I love ‘The Year of Yes’; it’s deeply inspirational. It speaks of great positivity, despite the challenges you face with lupus. How has keeping your positive energy and happiness been instrumental to your life and your writing? 

Shaista:

Have you read Victor E. Frankl’s ‘Man’s Search for Meaning’? He says, “Happiness must happen, and the same holds for success: you have to let it happen by not caring about it.” I marry this idea with the engaged Buddhism teachings of mindfulness, and try to achieve ‘Happen-ness’. Living in the now, the here and now, is not easy with a sneaky systemic illness like Lupus. Lupus is an embodiment of many human fears: the What-Ifs and the If-Onlys. So the secret to happiness is being present for the happen-ness, the saying Yes! in gratitude for our ability as humans to be present. 
My friend Dr. Ho tells me to embrace pain, particularly the physical manifestations of it, because feeling pain means you are alive! And he is right – physical pain does not exclude twinkling eyes, sparkly smiles and the playful impulse to tease and be teased. The act of writing is instant happen-ness for me. Just holding the pen, the feel of my book of poems, the moment of connection between the physical materials and my soul, my thoughts, my sight… yes! yes! yes! It is the best of me. 
  
The Year of Yes
I wish I had said Yes!
beloved
When you asked me out to walk
among the leaves
the turning leaves
You were offering me
the sound of dreams, 
And I turned you down 
politely.
Not today, I smiled
Perhaps,
Maybe, tomorrow?
But I wish I had said Yes!
beloved
I wish we had shared this light.
Next time don’t ask
Just take me!
Order me to dress!
I am going to need your help
beloved
To begin the Year of Yes.
Visit Lupus in Flight, the serene home of Shaista’s writings and poetry: http://www.lupusinflight.com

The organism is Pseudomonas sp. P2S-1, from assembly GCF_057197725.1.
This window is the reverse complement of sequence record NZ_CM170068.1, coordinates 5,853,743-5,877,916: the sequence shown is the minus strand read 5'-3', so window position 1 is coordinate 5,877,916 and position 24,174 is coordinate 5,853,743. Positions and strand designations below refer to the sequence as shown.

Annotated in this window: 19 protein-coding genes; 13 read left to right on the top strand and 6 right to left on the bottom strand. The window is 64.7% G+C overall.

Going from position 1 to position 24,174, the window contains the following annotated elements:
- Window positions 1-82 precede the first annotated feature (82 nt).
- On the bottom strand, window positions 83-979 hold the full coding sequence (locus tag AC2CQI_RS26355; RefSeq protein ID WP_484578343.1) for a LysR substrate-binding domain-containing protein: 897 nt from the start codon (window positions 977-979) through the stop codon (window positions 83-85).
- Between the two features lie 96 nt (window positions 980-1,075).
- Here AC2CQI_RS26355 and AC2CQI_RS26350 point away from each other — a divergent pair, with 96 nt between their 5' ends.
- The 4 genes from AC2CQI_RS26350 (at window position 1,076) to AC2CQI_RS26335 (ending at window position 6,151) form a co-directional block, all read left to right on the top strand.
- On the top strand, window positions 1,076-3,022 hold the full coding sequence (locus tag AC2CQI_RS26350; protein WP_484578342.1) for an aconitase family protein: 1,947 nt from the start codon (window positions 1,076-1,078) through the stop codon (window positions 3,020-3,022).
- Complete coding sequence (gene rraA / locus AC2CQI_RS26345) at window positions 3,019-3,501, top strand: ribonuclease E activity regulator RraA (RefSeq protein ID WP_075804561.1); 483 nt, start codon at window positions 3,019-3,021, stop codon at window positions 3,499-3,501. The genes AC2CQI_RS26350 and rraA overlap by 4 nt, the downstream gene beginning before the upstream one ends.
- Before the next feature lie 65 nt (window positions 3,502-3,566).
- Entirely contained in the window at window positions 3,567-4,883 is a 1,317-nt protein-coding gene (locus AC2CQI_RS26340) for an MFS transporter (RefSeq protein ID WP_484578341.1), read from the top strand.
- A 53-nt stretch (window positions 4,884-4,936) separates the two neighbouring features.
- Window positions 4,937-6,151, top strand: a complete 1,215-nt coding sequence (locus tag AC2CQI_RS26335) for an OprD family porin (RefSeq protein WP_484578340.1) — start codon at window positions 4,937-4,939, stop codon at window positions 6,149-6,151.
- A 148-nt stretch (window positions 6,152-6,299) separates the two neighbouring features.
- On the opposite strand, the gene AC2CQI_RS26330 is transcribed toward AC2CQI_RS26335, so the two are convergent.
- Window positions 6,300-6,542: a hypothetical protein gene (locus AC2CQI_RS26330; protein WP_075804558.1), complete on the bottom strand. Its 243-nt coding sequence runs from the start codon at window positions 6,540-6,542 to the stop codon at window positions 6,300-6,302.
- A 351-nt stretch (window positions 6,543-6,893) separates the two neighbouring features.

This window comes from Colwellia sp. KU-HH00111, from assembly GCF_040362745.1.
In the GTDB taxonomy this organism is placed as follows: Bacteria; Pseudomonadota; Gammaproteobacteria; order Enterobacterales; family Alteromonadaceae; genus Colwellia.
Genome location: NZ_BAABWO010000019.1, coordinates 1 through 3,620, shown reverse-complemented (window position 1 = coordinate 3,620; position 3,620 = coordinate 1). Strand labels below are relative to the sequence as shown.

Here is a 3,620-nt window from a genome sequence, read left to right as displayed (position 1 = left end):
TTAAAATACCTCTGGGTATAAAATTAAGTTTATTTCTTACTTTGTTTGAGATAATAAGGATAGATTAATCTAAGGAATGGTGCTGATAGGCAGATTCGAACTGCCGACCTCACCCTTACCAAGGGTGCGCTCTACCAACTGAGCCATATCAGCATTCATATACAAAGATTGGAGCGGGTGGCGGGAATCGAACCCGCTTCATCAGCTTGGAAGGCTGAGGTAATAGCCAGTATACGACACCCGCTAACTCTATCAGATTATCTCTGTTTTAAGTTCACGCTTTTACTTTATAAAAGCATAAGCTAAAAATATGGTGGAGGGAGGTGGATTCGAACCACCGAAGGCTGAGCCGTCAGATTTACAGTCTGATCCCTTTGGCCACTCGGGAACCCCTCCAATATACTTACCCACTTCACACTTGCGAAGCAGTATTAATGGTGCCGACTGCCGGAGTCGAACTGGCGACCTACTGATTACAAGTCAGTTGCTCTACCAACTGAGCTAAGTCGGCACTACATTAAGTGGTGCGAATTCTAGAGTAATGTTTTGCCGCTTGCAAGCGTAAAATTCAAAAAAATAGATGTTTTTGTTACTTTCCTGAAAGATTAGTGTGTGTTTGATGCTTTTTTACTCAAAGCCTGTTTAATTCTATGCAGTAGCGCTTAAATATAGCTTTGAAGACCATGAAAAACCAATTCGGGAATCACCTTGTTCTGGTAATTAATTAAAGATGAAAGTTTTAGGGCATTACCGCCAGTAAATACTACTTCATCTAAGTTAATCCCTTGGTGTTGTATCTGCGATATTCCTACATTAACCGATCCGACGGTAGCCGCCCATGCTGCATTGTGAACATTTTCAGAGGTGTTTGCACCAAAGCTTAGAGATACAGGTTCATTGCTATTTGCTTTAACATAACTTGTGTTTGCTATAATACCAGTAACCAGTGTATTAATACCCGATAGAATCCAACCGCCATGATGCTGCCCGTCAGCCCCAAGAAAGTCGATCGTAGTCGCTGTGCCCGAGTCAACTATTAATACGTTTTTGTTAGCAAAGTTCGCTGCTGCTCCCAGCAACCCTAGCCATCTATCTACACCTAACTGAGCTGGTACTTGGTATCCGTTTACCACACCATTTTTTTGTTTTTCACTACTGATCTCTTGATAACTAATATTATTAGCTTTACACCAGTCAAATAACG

Lucy’s Dream

I haven’t done any film clips in awhile, so I wanted to include this. It’s my very favorite moment from The Chronicles of Narnia: Prince Caspian (2008), featuring the best character – Lucy Pevensie. I absolutely love the drifting flower petals that coalesce into the figure. It’s a thoroughly magical moment and actually redeemed the rest of the movie for me.

Have you ever experienced an afternoon like that? The sun falls a certain way; the light’s hazy and soft-focus. A breeze lifts the hair from your face and playfully blows it back again. A sense of expectancy hangs in the air – the word for it is not “magic”. Magic is oft an illusion, so what is that breathless moment where all that is impossible seems possible and the very trees would speak your name?

Enjoy.

La Belle Dame Sans Merci

  
 
 
 
 
 
 
 
 
Ah, what can ail thee, wretched wight, 
Alone and palely loitering;
The sedge is withered from the lake,
And no birds sing.

Ah, what can ail thee, wretched wight,
So haggard and so woe-begone?
The squirrel's granary is full,
And the harvest's done.

I see a lilly on thy brow,
With anguish moist and fever dew;
And on thy cheek a fading rose
Fast withereth too.

I met a lady in the meads
Full beautiful, a faery's child;
Her hair was long, her foot was light,
And her eyes were wild.

I set her on my pacing steed,
And nothing else saw all day long;
For sideways would she lean, and sing
A faery's song.

I made a garland for her head,
And bracelets too, and fragrant zone;
She looked at me as she did love,
And made sweet moan.

She found me roots of relish sweet,
And honey wild, and manna dew;
And sure in language strange she said,
I love thee true.
And there we slumbered on the moss, 
And there I dreamed, ah woe betide,
The latest dream I ever dreamed
On the cold hill side. 
I saw pale kings, and princes too, 
Pale warriors, death-pale were they all;
Who cried--"La belle Dame sans merci
Hath thee in thrall!"
I saw their starved lips in the gloam 
With horrid warning gaped wide,
And I awoke, and found me here
On the cold hill side.

And this is why I sojourn here
Alone and palely loitering,
Though the sedge is withered from the lake,
And no birds sing. 
 
Poem by John Keats. 
Paintings by Frank Dicksee, Frank Cadogan Cowper, John William Waterhouse
For a great analysis of the poem, read here: 
http://academic.brooklyn.cuny.edu/english/melani/cs6/belle.html